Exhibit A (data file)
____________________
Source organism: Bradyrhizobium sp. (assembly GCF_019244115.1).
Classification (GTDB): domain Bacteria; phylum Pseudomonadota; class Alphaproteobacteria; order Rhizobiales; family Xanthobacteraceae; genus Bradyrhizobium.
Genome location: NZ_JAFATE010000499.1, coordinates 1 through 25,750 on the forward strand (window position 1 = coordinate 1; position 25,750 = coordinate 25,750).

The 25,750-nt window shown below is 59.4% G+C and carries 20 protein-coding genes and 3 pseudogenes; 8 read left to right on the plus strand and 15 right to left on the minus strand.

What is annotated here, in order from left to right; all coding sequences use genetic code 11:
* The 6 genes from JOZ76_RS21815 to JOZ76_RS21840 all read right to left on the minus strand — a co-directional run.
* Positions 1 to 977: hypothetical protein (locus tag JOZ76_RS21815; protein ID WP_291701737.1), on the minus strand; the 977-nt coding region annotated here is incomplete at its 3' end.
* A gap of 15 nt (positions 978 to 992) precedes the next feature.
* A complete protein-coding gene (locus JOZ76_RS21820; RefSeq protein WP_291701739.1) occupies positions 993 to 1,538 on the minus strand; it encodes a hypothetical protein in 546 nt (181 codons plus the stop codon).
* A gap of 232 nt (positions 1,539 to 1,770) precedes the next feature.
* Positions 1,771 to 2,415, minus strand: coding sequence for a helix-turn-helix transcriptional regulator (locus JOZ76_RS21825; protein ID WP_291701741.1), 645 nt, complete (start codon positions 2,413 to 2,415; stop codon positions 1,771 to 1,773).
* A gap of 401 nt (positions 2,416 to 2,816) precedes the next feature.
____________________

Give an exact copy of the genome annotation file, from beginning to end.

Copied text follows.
Source organism: Bradyrhizobium sp. (assembly GCF_019244115.1).
Classification (GTDB): domain Bacteria; phylum Pseudomonadota; class Alphaproteobacteria; order Rhizobiales; family Xanthobacteraceae; genus Bradyrhizobium.
Genome location: NZ_JAFATE010000499.1, coordinates 1 through 25,750 on the forward strand (window position 1 = coordinate 1; position 25,750 = coordinate 25,750).

The 25,750-nt window shown below is 59.4% G+C and carries 20 protein-coding genes and 3 pseudogenes; 8 read left to right on the plus strand and 15 right to left on the minus strand.

What is annotated here, in order from left to right; all coding sequences use genetic code 11:
* The 6 genes from JOZ76_RS21815 to JOZ76_RS21840 all read right to left on the minus strand — a co-directional run.
* Positions 1 to 977: hypothetical protein (locus tag JOZ76_RS21815; protein ID WP_291701737.1), on the minus strand; the 977-nt coding region annotated here is incomplete at its 3' end.
* A gap of 15 nt (positions 978 to 992) precedes the next feature.
* A complete protein-coding gene (locus JOZ76_RS21820; RefSeq protein WP_291701739.1) occupies positions 993 to 1,538 on the minus strand; it encodes a hypothetical protein in 546 nt (181 codons plus the stop codon).
* A gap of 232 nt (positions 1,539 to 1,770) precedes the next feature.
* Positions 1,771 to 2,415, minus strand: coding sequence for a helix-turn-helix transcriptional regulator (locus JOZ76_RS21825; protein ID WP_291701741.1), 645 nt, complete (start codon positions 2,413 to 2,415; stop codon positions 1,771 to 1,773).
* A gap of 401 nt (positions 2,416 to 2,816) precedes the next feature.